Several factors that may have influenced the current study must be taken into consideration when interpreting results. This includes significant differences between groups in self-report clinical data, as well as significant differences in behavioural task performance between groups, and unsuccessful participant and researcher blinding. The lamotrigine and placebo groups in our study differed significantly in several important assessments, including subjective state anxiety and side-effect profile. This may have served as a confounding factor that interacted with emotional processing and neural response. We accounted for this by adding these subjective measures as nuisance regressors. In addition, further unknown between-group differences could also have adversely impacted the results and it is therefore not feasible to attribute group differences to solely the effect of lamotrigine. It could be hypothesized that the lamotrigine group’s significantly reduced neural response to emotional stimuli resulted from the participants not processing the stimuli as much. This could be due to the lamotrigine group being significantly more anxious than the placebo group, or the lamotrigine group experiencing significantly greater negative side effects, including greater drowsiness and reduced alertness. It would be possible that lamotrigine group’s anxiety and reduced arousal caused them to avoid the emotional stimuli compared to the placebo group and therefore explain the lamotrigine group’s reduced neural response to presented emotional faces compared to baseline. However, the lamotrigine group was significantly better at identifying gender of fearful faces which argues against this interpretation. A within-subjects design would have been able to overcome some of the difficulties with group matching via randomisation, however a parallel-group design was utilised to avoid the possibility of practice effects, and habituation to the emotional stimuli used in this task. Finally, the relatively small sample size (n = 31) may have impacted the power of the study to detect broader effects of lamotrigine on emotional pressing, in addition to type 2 errors. The generalisability of the current results to clinical populations is limited. Using healthy participants for early mechanistic work in humans has a number of advantages; in particular, it allows the characterisation of neurocognitive effects without confounding due to symptom change. However, prospective conclusions about the potential effect of lamotrigine on emotional processing and their relevance for the treatment of bipolar disorder remain to be validated in future work that uses a well-matched, high-powered sample of patients across a broader age range.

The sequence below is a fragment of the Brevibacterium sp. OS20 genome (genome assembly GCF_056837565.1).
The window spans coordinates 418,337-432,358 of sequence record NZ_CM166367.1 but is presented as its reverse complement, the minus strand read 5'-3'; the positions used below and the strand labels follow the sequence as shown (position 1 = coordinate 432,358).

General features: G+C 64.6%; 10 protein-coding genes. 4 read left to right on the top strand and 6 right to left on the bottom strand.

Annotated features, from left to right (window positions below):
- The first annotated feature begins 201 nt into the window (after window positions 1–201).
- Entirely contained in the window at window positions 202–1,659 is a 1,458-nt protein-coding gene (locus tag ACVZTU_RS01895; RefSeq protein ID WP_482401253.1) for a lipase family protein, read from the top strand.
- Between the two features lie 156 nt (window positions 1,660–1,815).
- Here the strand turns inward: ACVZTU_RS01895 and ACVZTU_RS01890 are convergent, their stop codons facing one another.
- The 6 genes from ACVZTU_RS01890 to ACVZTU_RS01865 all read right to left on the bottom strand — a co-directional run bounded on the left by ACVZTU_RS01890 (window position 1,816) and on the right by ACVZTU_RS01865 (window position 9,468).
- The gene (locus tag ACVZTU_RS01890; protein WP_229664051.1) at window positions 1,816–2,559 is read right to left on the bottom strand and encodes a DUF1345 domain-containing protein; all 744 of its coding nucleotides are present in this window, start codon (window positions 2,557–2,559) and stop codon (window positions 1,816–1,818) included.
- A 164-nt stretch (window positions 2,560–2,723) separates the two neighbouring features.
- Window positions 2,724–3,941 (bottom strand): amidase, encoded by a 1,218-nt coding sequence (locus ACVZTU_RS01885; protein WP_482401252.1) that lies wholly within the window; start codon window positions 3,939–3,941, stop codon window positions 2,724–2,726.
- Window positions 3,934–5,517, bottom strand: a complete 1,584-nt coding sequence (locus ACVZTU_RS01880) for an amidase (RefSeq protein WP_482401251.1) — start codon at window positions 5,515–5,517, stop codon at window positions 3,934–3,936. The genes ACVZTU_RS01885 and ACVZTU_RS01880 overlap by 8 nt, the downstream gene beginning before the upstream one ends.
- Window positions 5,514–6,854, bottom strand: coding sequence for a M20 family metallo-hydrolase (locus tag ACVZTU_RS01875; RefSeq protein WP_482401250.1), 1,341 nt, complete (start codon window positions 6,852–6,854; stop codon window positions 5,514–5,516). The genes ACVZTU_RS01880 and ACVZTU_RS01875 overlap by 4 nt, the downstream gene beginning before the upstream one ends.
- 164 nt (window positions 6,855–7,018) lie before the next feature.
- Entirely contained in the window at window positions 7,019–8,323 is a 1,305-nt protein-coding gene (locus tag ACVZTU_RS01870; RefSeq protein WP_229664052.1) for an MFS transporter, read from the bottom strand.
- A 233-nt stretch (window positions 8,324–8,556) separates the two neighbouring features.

A single dose of lamotrigine significantly reduced activation in a range of brain areas important for emotional processing, including bilateral amygdala and ACC, in response to both positive and negative emotions. Therefore, lamotrigine has an effect that seems to be valence-independent rather than valence-specific. Together, while also considering the limitations of the current study, this suggests lamotrigine has a broad-acting mechanism of action that is not specific to negative emotional stimuli. This data is important as it suggests a mechanism of action underlying lamotrigine that may be relevant to its mood stabilisation effects. Future research in a larger sample is needed to further clarify the neural mechanisms underlying lamotrigine administration, their relevance for the treatment of bipolar disorder and the translation to unipolar depression.